In re Upper Crust, LLC, 502 B.R. 1 (Bankr. D. Mass. 2013) –
In a bankruptcy case that was converted from chapter 11 to chapter 7, a landlord sought immediate payment or administrative priority for postpetition rents and rejection damages. The trustee objected and sought court approval for retroactive rejection of a lease.
The debtor operated a chain of pizza restaurants. At the time it filed a Chapter 11 bankruptcy in October 2012, it held 11 leases for restaurant locations. A Chapter 11 trustee was appointed in early November. At the end of November the trustee filed a motion seeking authority to assume, assign and sell the leases at a public auction. The auction held on December 19 resulted in purchase agreements for all of the leases except one.
On December 21 the trustee filed a notice of intent to abandon the estate’s interest in equipment and other personal property remaining at the unsold location. The landlord’s counsel sent an email to the trustee acknowledging receipt of the notice and asking about the status of lease rejection given that there were no bids for the lease. The trustee replied in an email that the landlord should “consider the lease terminated as of December 31.” According to the trustee, the keys were also returned to the landlord by no later than December 31.
Almost 5 months later, in May 2013, the landlord filed a motion seeking immediate payment or administrative expense priority for the December and January rents, and administrative expense priority for both February and March rents and its rejection damages.
While conceding that the landlord was entitled to payment of December rent, the trustee disputed any right to immediate payment or administrative priority status for rents due after December. The trustee also asked the court to either approve rejection of the lease retroactive to December 31, 2012, or deem the lease rejected as a matter of law on February 1, 2013.
As a general matter:
- Section 365(d)(3) of the Bankruptcy Code requires a trustee to “timely perform all the obligations of the debtor” under a non-residential real estate lease (with certain limited exceptions) until the lease is assumed or rejected.
- If a non-residential real estate lease is assumed and then later rejected, Section 503(b)(7) gives the landlord a claim with administrative expense priority for sums due for a period of 2 years following the later of rejection and turnover of the premises.
- Under Section 365(d)(4) a non-residential real estate lease “shall be deemed rejected, and the trustee shall immediately surrender” the property if the trustee does not assume or reject the lease within 120 days (or the earlier confirmation of a plan) after the bankruptcy is filed (subject to certain extensions).
The landlord contended that the lease was actually assumed as part of the court order approving the auction procedures. Under that scenario, the landlord would have an administrative expense claim for post-assumption rent together with the rent due under the lease for two years after rejection. The trustee objected, contending that (1) the lease was never assumed, and (2) it was rejected at the latest on February 1 (120 days after the petition date).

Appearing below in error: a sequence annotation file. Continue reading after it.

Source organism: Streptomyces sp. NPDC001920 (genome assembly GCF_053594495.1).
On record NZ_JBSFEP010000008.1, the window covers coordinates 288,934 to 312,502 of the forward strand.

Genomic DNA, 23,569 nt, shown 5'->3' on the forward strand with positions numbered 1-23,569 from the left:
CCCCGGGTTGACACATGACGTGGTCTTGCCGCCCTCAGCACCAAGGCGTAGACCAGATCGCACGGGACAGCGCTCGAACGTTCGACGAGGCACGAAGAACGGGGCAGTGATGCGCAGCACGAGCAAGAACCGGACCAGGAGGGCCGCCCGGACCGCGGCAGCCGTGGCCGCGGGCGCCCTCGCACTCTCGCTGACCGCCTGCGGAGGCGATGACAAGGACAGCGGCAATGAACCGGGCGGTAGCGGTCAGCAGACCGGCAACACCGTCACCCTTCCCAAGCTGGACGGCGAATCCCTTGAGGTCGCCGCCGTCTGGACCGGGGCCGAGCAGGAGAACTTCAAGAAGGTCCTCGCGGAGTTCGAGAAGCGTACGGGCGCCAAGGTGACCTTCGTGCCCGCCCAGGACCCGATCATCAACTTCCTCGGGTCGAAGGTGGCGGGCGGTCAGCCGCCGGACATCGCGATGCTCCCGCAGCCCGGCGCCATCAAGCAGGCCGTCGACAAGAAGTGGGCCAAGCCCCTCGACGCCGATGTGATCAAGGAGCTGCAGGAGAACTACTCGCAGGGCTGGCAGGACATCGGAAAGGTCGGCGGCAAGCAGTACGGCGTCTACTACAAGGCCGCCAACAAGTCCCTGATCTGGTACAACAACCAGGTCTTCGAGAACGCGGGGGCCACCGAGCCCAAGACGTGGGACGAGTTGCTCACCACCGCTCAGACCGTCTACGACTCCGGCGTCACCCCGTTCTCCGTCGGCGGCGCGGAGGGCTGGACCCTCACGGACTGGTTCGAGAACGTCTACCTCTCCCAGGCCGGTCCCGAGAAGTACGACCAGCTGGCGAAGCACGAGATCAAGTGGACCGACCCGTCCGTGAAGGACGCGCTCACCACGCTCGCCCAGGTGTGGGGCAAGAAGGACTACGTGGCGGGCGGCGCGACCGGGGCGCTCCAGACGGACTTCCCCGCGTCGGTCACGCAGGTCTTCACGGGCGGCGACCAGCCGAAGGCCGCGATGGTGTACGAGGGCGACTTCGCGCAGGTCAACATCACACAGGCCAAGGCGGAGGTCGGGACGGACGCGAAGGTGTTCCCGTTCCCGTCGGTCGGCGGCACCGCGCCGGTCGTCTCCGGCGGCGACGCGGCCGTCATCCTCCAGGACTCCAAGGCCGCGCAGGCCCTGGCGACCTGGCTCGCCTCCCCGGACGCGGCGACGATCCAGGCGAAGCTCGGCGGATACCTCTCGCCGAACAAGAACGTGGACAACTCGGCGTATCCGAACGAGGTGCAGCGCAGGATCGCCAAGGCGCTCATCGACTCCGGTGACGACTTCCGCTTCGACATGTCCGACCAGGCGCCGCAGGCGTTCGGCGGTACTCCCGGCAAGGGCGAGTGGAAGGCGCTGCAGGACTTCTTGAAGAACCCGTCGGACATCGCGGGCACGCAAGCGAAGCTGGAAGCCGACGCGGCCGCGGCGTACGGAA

In response to the landlord’s argument, the court emphasized that under the Bankruptcy Code a lease can be assumed only with court approval. In this case the sale procedures order gave the trustee the authority to attempt to sell the leases, and there was no order actually approving assumption until the order approving the results of the sale. Since the sale order did not include this particular lease, it was not assumed.
As for rejection, unless the lease is deemed rejected under Section 365(d)(4), rejection also requires court approval. Although the lease was deemed rejected on February 1, 2013, the trustee asked the court to go further and approve rejection effective as of December 31 (i.e., when the trustee surrendered the property after notifying the landlord of the decision to reject the lease).
The court began its analysis by citing existing precedent to the effect that rejection is effective only after judicial approval. It noted that the cited case also suggested that approval might be retroactive “to the motion filing date.” However, the court found no basis in the cited decision for approving rejection effective on a date prior to the date that a formal motion requesting approval is filed.
The court also surveyed a number of cases from various jurisdictions that approved rejection of leases retroactively. Only rarely was approval retroactive to a date prior to the filing of the motion, and those cases “are either in the distinct minority or contain easily distinguishable fact patterns from the circumstances present in this case.” Consequently, the court declined to approve rejection retroactive to December 31.
As a result of these rulings, the trustee was ordered to immediately pay the December and January rents (subject to a clawback if there was a future administrative insolvency), and the landlord’s request for payment or administrative expense priority for February and March and its rejection damages was denied.
Although leases and executory contracts are often dealt with as part of a Section 363 sale process, be aware that assumption or rejection requires separate treatment under Section 365. Any interested parties should carefully review the procedures to determine how Section 365 issues will be resolved and approved by the court. Similarly, it is at best unwise to rely on informal action to establish rejection of a lease.
Vicki R. Harding, Esq.